IT MAY BE THE COUNTRY’S SECOND-OLDEST footrace, eight years younger than the Boston Marathon. But when it comes to natural beauty, distilled suffering, and true character(s), the Dipsea is second to none.
Begun in 1905 by members of San Francisco’s venerable Olympic Club, the 7.1-mile race from Mill Valley to Stinson Beach turns 100 this year. On the morning of June 12, 1,500 runners will do what Dipsea runners have done for a century: labor up the 676 steps near Old Mill Park, then climb some more before opening up their legs on the descent to Muir Woods. There begins the oppressive climb to Cardiac Hill, followed by a swift (ideally) downhill run to the ocean.
Roots, ruts, steps, and crowds make this event much more perilous than the average fun run. It is grueling, gorgeous, and—this is Marin, after all—a bit wacky. The Dipsea handicapping system, which awards head-start minutes based on age and gender, has resulted in winners ranging from nine-year-old girls to 70-year-old men.
To celebrate the Dipsea’s centennial, we profiled five of its legends, including 98-year-old Jack Kirk, who started in every Dipsea from 1930 to 2003. Yes, Kirk’s record is a mind-boggling feat of longevity. It is also a measure of the deep and abiding pull this race exerts on those who run it.
Before troglodytes in blazers decreed in 1928 that women be banned from racing distances longer than 200 meters—why, the tender creatures might swoon from the effort, might compromise their reproductive systems!—there were the Women’s Dipsea Hikes.
Separate from the men’s Dipsea races (which consistently drew fewer participants), the hikes were held from 1918 to 1922. They were groundbreaking events, possibly “the first women’s long-distance races in the United States,” according to Barry Spitz’s Dipsea: the Greatest Race (Potrero Meadow Publishing, 1993). Despite being called hikes—to elude the Amateur Athletic Association’s ban against women competing—they “were bona fide races,” says Spitz.
The greatest of the Dipsea hikers was Emma Reimann, whose father, William, ran a newsstand on Mill Valley’s Lytton Square. Runner-up in 1919 and ’20, she won the hike in 1921, getting over the course in a brisk 1:16:15. She cut four minutes utes off that time the following year, setting a course record for women that would stand for 47 years.
Reimann was denied the chance to defend her title: The hikes were discontinued after 1922. Doctors insisted that the race was too strenuous. Church groups found the attire too provocative. Such were the mores of the times, even in Marin.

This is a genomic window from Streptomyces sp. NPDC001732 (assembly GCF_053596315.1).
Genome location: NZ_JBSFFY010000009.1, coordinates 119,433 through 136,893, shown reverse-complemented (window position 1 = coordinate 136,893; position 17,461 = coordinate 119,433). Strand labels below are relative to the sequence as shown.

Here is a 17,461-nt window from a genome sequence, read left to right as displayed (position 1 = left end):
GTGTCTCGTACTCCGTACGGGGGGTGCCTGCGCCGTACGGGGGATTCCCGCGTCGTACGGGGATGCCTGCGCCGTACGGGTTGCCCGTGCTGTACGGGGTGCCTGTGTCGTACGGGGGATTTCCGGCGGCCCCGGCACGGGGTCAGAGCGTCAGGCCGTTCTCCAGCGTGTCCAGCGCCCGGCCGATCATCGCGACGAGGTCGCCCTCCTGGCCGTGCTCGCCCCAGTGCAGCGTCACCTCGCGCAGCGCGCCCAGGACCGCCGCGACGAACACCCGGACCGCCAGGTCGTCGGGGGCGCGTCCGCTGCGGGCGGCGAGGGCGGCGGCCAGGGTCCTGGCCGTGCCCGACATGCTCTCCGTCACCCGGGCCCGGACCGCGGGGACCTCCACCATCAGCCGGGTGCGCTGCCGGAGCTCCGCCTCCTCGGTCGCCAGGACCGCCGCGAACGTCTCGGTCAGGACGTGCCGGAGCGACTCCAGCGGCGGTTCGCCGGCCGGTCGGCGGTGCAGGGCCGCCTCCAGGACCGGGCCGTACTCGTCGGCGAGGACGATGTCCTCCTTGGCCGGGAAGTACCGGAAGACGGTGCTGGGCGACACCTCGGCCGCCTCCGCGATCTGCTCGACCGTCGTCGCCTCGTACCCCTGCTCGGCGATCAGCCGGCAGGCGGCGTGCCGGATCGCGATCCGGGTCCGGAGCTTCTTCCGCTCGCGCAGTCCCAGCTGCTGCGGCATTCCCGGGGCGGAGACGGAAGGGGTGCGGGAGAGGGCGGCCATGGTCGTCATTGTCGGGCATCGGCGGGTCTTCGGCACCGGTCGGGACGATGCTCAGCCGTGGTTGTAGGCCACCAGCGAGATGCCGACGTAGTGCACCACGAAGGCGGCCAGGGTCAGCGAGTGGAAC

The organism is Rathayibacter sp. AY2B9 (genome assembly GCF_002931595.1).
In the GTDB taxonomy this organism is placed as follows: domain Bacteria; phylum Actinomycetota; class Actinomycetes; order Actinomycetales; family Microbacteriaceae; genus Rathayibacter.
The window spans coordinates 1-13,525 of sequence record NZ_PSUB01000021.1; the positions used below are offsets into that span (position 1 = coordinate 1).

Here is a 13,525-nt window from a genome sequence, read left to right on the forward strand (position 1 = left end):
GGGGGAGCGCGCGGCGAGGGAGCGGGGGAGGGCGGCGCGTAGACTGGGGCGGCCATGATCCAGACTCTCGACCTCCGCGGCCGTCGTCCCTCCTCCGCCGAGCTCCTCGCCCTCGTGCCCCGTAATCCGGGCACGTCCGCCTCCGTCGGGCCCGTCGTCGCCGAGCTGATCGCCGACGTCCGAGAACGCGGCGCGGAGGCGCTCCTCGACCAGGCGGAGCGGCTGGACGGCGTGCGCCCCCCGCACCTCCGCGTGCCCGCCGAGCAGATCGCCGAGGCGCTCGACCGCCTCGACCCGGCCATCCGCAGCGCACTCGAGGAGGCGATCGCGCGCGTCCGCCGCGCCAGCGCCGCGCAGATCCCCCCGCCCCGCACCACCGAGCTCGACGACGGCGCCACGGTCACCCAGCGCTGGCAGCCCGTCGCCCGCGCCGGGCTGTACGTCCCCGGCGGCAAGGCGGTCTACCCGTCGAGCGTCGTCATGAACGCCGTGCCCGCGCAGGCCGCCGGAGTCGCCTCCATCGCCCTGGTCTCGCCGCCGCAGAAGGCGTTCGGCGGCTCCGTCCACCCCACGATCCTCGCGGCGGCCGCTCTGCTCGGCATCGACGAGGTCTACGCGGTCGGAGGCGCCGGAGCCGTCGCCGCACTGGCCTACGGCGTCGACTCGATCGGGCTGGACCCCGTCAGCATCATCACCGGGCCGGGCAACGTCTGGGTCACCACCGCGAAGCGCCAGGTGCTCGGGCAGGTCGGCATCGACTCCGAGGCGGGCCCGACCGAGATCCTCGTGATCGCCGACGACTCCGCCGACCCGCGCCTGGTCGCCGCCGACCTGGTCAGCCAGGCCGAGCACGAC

In a brief article headlined “The Dipsea Amazons on the Trail,” the May 15, 1920, Mill Valley Record describes that year’s hikers as “a blithesome group” who “proved for the third straight time that girls can cover the track and enjoy it.” Indeed, a half century before the AAU got its head out of its backside and allowed women to run more than half a lap around the track, the hikers had indeed proved something: that the exclusion of their gender from distance events was based on ignorance and myth. On the eve of the Dipsea centennial, we salute Emma Reimann and her “blithesome,” pioneering ilk. They weren’t hiking. They were running their asses off.
Mr. Dipsea is 77 now, his last competitive race two years behind him. “I still jog a little bit,” says Don Pickett with a rueful smile. “I hate to even use the word jog. But I have to.”
For the second time in his life, it appears that Pickett’s running days are at an end. The first time came half a century ago. After running track his freshman year at Oregon, Pickett hung up his spikes. The new coach, Bill Bowerman, told the kid he had talent. “But I didn’t listen,” says Pickett. “It was always a regret that I stopped.”
There is a pause, and he says, “I think I made up for it.”
He moved to the Bay Area, married, and joined the Olympic Club, where he sang in the chorus and hung out in the bar. Disgusted, finally, by his advancing dissolution—“too much gin and cigarettes,” he says—he resumed running in his late thirties, on the club’s 25-laps-per-mile track. He first ran the Dipsea in 1965, finishing 71st.. Among the gifts he received for his 40th birthday, in 1968, were three extra Dipsea head-start minutes.
He won the race, but just barely, passing an 11-year-old boy 20 yards from the tape. “As I turned to comfort him,” says Pickett, “my coach from the Olympic Club shouted, ‘Let him alone!’”
Pickett’s most storied display of sportsmanship came five years later, when an Australian named Joe Patterson stopped him at a fork in the trail.
“He said, ‘Which way, mate?’” recalls Pickett, who could’ve won by sending the Aussie to the right: “He would never have known the difference, and would’ve come in a minute behind me.”
Instead, Pickett told Patterson to follow him …. and lost to the Aussie by 11 seconds.
Pickett’s Dipsea legacy transcends his ’68 victory, his nine top-ten finishes, and the four family trophies he won running with his son Toby. For years, the post-Dipsea “Survivor’s Dinner” at his Tiburon home was as much discussed as the race itself. In his jaunty white longshoreman’s hat, he became the collegial, smiling face of this race, its unofficial ambassador: Mr. Dipsea.